I think it reflects a poor understanding of what we mean by God's purpose. We all have an overarching purpose in life: To love God with all our being, to love our neighbor as ourselves...especially the overlooked, to care for creation (our first charge in Genesis), to use our spiritual gifts for ministry and service, and thereby make disciples of all nations. I do not believe that these are accomplished on only "one path" or "plan"...but are the overarching purpose that is supposed to inform our journey.. and may be accomplished on a myriad of "paths" through choices. To say that she had accomplished her purpose on earth and therefore God called her home is to have a poor understanding of God. As Leslie Weatherhead writes, it is frankly to accuse God of murder. His book on this topic is short, sweet, and well written.
Yes, I believe God welcomed her home. Yet no one was more sad than God to see her die so young.
I remember a sermon, which I wish I could find. It was preached by Peter Gomes, the late chaplain at Harvard. He lost a son to a car accident. He preached that "God wept the first tear when my son went over that bridge" He railed against the idea that God caused it and celebrated God's presence and comfort in the midst of it.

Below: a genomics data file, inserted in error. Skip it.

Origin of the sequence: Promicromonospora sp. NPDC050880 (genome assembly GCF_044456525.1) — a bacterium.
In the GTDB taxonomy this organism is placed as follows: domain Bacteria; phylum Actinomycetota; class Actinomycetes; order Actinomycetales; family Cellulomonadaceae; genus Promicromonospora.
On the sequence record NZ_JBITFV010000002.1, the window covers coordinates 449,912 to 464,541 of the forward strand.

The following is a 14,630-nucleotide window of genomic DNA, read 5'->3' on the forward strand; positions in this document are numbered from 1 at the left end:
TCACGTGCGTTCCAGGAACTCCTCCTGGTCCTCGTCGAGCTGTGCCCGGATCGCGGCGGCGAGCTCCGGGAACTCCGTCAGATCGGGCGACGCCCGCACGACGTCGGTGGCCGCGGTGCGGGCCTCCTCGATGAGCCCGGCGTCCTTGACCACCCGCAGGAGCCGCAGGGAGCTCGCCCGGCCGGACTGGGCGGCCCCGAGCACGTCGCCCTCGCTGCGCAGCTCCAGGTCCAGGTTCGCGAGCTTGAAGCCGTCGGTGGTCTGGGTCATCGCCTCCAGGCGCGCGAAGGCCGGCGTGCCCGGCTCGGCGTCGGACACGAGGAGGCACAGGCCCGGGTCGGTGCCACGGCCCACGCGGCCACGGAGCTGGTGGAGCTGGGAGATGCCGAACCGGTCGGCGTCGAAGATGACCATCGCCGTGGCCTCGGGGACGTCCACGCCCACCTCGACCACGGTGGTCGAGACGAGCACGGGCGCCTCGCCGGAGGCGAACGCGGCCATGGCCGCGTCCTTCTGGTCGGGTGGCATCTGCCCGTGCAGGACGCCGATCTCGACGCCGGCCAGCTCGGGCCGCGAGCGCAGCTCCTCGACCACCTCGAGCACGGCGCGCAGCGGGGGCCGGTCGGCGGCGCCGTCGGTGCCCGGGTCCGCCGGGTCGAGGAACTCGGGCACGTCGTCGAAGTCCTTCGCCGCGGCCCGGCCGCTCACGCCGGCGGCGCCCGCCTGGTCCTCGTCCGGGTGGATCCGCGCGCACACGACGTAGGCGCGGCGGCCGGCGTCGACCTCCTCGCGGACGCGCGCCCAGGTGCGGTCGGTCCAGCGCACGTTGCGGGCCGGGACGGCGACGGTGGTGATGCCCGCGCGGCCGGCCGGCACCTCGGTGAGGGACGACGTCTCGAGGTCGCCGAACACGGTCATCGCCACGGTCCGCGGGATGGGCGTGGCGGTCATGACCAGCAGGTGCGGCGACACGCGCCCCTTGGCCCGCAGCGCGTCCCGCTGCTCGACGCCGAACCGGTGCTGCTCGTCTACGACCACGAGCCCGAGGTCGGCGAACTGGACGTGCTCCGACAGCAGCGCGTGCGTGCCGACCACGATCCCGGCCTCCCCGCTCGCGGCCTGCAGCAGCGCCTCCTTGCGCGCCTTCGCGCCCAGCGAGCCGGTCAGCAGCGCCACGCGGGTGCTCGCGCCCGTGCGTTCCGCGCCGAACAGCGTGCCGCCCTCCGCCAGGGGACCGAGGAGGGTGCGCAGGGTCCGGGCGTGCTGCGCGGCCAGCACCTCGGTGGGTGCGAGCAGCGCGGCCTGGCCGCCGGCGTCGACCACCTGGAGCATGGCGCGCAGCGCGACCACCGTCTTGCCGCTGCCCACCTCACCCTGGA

I think that people want to believe that life has an unerring order to it. The idea that her death was "God's plan", especially if there is any sense of fault or blame or grey area, want to find comfort and certainty. For the driver especially this may be comforting.
But in general, I find it damaging to the faith...as do you my friend.
I do not believe, cannot believe, that the deaths of these children and teachers was "a part of God's plan." They are evidence of the evil, sin, and death which Jesus came to end. Although the Kingdom of God is not yet complete, it has begun.
And so in this season that is proclaimed by the Church as a time to watch and wait, in hope and expectation, for the Holy One to return, I groan with all of creation and say "Come, Lord Jesus."